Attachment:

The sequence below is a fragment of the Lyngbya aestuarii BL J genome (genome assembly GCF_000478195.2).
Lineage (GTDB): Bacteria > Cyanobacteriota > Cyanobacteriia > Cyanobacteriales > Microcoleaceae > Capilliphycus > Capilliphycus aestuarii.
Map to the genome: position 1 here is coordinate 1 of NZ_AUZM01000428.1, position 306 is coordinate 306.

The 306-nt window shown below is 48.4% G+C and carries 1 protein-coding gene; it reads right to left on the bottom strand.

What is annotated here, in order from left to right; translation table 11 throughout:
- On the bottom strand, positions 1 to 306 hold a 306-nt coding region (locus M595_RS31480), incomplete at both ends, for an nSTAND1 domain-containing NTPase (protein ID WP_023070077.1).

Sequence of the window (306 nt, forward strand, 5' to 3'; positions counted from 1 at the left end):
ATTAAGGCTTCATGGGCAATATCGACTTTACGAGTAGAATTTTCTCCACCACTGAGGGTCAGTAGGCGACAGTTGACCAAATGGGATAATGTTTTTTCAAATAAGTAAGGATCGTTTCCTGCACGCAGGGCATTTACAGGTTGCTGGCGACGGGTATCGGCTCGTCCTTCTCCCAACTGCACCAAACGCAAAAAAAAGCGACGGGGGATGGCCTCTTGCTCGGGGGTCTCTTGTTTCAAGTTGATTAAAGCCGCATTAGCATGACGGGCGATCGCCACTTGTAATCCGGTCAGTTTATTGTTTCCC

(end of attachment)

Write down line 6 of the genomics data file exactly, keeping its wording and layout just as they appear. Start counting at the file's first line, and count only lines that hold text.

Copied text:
- On the bottom strand, positions 1 to 306 hold a 306-nt coding region (locus M595_RS31480), incomplete at both ends, for an nSTAND1 domain-containing NTPase (protein ID WP_023070077.1).